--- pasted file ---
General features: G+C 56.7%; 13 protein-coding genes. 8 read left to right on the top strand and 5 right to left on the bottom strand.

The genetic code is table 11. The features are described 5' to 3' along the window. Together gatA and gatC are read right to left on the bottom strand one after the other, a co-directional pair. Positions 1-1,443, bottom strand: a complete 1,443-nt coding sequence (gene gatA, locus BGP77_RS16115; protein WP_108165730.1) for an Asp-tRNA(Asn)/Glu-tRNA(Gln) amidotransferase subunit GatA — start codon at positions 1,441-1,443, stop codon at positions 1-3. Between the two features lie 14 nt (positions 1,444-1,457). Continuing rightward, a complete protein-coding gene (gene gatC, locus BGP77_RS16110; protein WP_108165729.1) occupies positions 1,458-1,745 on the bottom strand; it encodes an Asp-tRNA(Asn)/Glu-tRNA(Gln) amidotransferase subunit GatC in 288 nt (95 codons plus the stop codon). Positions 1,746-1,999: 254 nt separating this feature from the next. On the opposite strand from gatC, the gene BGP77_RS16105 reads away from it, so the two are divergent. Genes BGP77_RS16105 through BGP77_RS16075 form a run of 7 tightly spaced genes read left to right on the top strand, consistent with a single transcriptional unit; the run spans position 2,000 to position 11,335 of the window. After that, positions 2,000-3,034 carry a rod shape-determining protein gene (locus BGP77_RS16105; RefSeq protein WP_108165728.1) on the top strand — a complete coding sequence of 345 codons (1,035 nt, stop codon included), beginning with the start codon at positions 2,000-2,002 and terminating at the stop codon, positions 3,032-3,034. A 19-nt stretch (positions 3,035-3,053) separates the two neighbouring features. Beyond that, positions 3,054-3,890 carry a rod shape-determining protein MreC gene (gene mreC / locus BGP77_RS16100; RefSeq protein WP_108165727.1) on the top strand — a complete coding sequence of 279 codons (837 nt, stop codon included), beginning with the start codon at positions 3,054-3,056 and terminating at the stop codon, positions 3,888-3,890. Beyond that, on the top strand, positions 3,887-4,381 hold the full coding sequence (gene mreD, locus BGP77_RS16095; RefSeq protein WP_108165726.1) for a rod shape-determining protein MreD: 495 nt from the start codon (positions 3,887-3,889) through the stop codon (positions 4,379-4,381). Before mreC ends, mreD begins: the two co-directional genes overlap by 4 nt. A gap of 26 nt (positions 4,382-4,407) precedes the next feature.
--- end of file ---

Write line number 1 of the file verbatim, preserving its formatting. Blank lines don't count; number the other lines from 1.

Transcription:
General features: G+C 56.7%; 13 protein-coding genes. 8 read left to right on the top strand and 5 right to left on the bottom strand.